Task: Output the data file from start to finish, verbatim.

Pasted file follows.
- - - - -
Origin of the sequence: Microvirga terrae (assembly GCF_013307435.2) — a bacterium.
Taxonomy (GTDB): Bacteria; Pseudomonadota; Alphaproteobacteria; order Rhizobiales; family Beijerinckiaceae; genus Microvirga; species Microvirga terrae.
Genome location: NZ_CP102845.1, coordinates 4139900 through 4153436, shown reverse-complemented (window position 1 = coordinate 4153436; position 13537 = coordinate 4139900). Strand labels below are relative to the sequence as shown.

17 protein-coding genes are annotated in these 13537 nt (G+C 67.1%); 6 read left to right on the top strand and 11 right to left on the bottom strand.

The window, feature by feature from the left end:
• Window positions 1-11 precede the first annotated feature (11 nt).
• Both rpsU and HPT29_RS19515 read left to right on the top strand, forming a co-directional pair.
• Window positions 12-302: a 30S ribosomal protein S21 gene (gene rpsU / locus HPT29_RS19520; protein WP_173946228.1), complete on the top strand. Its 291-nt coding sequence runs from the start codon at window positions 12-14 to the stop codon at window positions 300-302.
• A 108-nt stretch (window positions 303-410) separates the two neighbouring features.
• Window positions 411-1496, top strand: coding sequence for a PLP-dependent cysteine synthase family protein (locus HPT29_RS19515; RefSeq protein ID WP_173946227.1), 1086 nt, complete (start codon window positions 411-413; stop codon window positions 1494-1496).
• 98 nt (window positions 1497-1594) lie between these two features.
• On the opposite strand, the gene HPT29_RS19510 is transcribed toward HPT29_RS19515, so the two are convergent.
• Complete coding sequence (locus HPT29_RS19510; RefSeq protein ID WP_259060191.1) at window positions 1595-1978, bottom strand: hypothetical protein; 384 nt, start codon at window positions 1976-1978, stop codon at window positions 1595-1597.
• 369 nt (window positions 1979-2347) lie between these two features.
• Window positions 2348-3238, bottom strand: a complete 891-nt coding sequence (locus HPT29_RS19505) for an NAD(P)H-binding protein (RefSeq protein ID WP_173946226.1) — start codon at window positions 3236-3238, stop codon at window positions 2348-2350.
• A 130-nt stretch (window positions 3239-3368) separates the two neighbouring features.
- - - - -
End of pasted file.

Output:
Origin of the sequence: Microvirga terrae (assembly GCF_013307435.2) — a bacterium.
Taxonomy (GTDB): Bacteria; Pseudomonadota; Alphaproteobacteria; order Rhizobiales; family Beijerinckiaceae; genus Microvirga; species Microvirga terrae.
Genome location: NZ_CP102845.1, coordinates 4139900 through 4153436, shown reverse-complemented (window position 1 = coordinate 4153436; position 13537 = coordinate 4139900). Strand labels below are relative to the sequence as shown.

17 protein-coding genes are annotated in these 13537 nt (G+C 67.1%); 6 read left to right on the top strand and 11 right to left on the bottom strand.

The window, feature by feature from the left end:
• Window positions 1-11 precede the first annotated feature (11 nt).
• Both rpsU and HPT29_RS19515 read left to right on the top strand, forming a co-directional pair.
• Window positions 12-302: a 30S ribosomal protein S21 gene (gene rpsU / locus HPT29_RS19520; protein WP_173946228.1), complete on the top strand. Its 291-nt coding sequence runs from the start codon at window positions 12-14 to the stop codon at window positions 300-302.
• A 108-nt stretch (window positions 303-410) separates the two neighbouring features.
• Window positions 411-1496, top strand: coding sequence for a PLP-dependent cysteine synthase family protein (locus HPT29_RS19515; RefSeq protein ID WP_173946227.1), 1086 nt, complete (start codon window positions 411-413; stop codon window positions 1494-1496).
• 98 nt (window positions 1497-1594) lie between these two features.
• On the opposite strand, the gene HPT29_RS19510 is transcribed toward HPT29_RS19515, so the two are convergent.
• Complete coding sequence (locus HPT29_RS19510; RefSeq protein ID WP_259060191.1) at window positions 1595-1978, bottom strand: hypothetical protein; 384 nt, start codon at window positions 1976-1978, stop codon at window positions 1595-1597.
• 369 nt (window positions 1979-2347) lie between these two features.
• Window positions 2348-3238, bottom strand: a complete 891-nt coding sequence (locus HPT29_RS19505) for an NAD(P)H-binding protein (RefSeq protein ID WP_173946226.1) — start codon at window positions 3236-3238, stop codon at window positions 2348-2350.
• A 130-nt stretch (window positions 3239-3368) separates the two neighbouring features.